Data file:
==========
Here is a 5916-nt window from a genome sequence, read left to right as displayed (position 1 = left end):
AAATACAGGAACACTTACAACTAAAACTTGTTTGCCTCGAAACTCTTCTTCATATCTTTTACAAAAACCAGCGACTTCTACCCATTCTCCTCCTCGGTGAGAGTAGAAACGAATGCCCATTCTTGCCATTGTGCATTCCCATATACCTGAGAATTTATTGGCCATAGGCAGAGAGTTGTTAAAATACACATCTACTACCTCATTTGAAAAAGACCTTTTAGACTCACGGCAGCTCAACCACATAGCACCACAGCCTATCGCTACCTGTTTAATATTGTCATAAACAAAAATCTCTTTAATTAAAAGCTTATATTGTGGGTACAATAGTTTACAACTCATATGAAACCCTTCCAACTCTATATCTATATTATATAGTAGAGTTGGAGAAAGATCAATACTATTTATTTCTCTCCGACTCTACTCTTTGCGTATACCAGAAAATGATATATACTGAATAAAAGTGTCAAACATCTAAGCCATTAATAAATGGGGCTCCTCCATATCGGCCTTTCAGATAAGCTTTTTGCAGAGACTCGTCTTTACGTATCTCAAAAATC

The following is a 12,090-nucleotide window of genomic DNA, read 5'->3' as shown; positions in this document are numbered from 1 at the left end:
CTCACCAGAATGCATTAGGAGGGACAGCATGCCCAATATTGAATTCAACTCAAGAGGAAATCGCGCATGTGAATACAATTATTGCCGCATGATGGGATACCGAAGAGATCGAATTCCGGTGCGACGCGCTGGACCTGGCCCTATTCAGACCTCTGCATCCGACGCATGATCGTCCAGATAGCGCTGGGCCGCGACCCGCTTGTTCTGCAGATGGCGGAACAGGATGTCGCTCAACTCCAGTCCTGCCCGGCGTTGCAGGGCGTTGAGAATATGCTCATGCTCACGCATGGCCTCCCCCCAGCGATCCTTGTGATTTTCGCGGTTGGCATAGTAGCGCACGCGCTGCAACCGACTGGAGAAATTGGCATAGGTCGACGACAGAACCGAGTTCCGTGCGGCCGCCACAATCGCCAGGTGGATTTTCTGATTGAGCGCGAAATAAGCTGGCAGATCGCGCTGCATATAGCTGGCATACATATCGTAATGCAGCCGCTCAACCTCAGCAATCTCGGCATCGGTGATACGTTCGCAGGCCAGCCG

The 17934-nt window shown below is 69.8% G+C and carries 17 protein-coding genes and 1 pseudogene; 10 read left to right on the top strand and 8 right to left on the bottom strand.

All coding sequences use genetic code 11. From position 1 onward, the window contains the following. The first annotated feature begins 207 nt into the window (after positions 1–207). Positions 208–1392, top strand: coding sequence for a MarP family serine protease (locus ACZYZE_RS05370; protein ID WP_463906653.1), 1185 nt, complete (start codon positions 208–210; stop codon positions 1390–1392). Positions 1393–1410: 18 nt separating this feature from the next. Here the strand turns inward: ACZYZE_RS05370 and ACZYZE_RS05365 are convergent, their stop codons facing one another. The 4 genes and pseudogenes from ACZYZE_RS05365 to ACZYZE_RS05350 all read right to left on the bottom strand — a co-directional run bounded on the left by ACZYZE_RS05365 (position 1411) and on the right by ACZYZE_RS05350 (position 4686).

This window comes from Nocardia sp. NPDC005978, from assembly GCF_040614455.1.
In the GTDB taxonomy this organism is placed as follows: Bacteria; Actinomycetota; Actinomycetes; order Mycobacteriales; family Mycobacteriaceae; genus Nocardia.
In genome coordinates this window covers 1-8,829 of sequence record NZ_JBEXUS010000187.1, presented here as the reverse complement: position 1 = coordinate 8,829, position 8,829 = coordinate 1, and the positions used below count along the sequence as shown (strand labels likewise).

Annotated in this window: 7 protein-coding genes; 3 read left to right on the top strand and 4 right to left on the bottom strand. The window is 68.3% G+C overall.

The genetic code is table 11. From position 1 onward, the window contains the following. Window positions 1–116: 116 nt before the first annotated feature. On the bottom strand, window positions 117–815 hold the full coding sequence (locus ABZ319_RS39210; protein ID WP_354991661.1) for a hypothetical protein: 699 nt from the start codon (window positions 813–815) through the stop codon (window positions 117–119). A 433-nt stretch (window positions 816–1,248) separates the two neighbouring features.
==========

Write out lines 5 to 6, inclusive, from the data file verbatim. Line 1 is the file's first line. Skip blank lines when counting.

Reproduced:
The 17934-nt window shown below is 69.8% G+C and carries 17 protein-coding genes and 1 pseudogene; 10 read left to right on the top strand and 8 right to left on the bottom strand.

All coding sequences use genetic code 11. From position 1 onward, the window contains the following. The first annotated feature begins 207 nt into the window (after positions 1–207). Positions 208–1392, top strand: coding sequence for a MarP family serine protease (locus ACZYZE_RS05370; protein ID WP_463906653.1), 1185 nt, complete (start codon positions 208–210; stop codon positions 1390–1392). Positions 1393–1410: 18 nt separating this feature from the next. Here the strand turns inward: ACZYZE_RS05370 and ACZYZE_RS05365 are convergent, their stop codons facing one another. The 4 genes and pseudogenes from ACZYZE_RS05365 to ACZYZE_RS05350 all read right to left on the bottom strand — a co-directional run bounded on the left by ACZYZE_RS05365 (position 1411) and on the right by ACZYZE_RS05350 (position 4686).